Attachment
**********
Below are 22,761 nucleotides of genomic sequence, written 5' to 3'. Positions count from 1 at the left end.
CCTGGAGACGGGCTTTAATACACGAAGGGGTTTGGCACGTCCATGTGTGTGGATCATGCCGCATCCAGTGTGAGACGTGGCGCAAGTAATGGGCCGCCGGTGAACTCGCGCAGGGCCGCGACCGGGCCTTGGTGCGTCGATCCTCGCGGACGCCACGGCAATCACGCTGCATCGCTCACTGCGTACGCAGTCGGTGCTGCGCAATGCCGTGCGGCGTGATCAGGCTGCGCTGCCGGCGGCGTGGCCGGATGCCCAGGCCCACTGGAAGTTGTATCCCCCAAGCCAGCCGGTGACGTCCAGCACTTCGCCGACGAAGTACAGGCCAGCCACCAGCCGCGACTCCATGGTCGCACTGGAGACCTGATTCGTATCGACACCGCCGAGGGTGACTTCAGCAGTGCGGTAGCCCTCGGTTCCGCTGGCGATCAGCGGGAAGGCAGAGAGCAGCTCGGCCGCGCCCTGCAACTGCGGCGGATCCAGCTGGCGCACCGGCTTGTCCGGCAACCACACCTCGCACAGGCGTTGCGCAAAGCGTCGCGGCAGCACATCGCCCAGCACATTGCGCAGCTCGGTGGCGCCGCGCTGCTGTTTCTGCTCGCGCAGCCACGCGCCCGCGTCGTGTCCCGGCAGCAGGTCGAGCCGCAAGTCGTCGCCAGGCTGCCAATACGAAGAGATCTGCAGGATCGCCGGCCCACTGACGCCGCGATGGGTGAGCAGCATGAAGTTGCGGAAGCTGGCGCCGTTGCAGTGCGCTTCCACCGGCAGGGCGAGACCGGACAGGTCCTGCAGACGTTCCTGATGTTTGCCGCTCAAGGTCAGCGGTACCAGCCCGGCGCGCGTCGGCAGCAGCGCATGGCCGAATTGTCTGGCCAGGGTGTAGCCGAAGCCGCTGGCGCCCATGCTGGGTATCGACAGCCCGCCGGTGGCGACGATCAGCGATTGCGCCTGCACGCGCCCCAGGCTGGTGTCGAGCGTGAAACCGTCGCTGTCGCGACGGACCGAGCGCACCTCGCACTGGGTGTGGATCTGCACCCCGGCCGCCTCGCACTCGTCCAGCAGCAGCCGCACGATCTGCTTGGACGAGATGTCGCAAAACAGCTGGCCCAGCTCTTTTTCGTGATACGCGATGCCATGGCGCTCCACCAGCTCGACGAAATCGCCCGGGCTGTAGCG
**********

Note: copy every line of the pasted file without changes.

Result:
Below are 22,761 nucleotides of genomic sequence, written 5' to 3'. Positions count from 1 at the left end.
CCTGGAGACGGGCTTTAATACACGAAGGGGTTTGGCACGTCCATGTGTGTGGATCATGCCGCATCCAGTGTGAGACGTGGCGCAAGTAATGGGCCGCCGGTGAACTCGCGCAGGGCCGCGACCGGGCCTTGGTGCGTCGATCCTCGCGGACGCCACGGCAATCACGCTGCATCGCTCACTGCGTACGCAGTCGGTGCTGCGCAATGCCGTGCGGCGTGATCAGGCTGCGCTGCCGGCGGCGTGGCCGGATGCCCAGGCCCACTGGAAGTTGTATCCCCCAAGCCAGCCGGTGACGTCCAGCACTTCGCCGACGAAGTACAGGCCAGCCACCAGCCGCGACTCCATGGTCGCACTGGAGACCTGATTCGTATCGACACCGCCGAGGGTGACTTCAGCAGTGCGGTAGCCCTCGGTTCCGCTGGCGATCAGCGGGAAGGCAGAGAGCAGCTCGGCCGCGCCCTGCAACTGCGGCGGATCCAGCTGGCGCACCGGCTTGTCCGGCAACCACACCTCGCACAGGCGTTGCGCAAAGCGTCGCGGCAGCACATCGCCCAGCACATTGCGCAGCTCGGTGGCGCCGCGCTGCTGTTTCTGCTCGCGCAGCCACGCGCCCGCGTCGTGTCCCGGCAGCAGGTCGAGCCGCAAGTCGTCGCCAGGCTGCCAATACGAAGAGATCTGCAGGATCGCCGGCCCACTGACGCCGCGATGGGTGAGCAGCATGAAGTTGCGGAAGCTGGCGCCGTTGCAGTGCGCTTCCACCGGCAGGGCGAGACCGGACAGGTCCTGCAGACGTTCCTGATGTTTGCCGCTCAAGGTCAGCGGTACCAGCCCGGCGCGCGTCGGCAGCAGCGCATGGCCGAATTGTCTGGCCAGGGTGTAGCCGAAGCCGCTGGCGCCCATGCTGGGTATCGACAGCCCGCCGGTGGCGACGATCAGCGATTGCGCCTGCACGCGCCCCAGGCTGGTGTCGAGCGTGAAACCGTCGCTGTCGCGACGGACCGAGCGCACCTCGCACTGGGTGTGGATCTGCACCCCGGCCGCCTCGCACTCGTCCAGCAGCAGCCGCACGATCTGCTTGGACGAGATGTCGCAAAACAGCTGGCCCAGCTCTTTTTCGTGATACGCGATGCCATGGCGCTCCACCAGCTCGACGAAATCGCCCGGGCTGTAGCG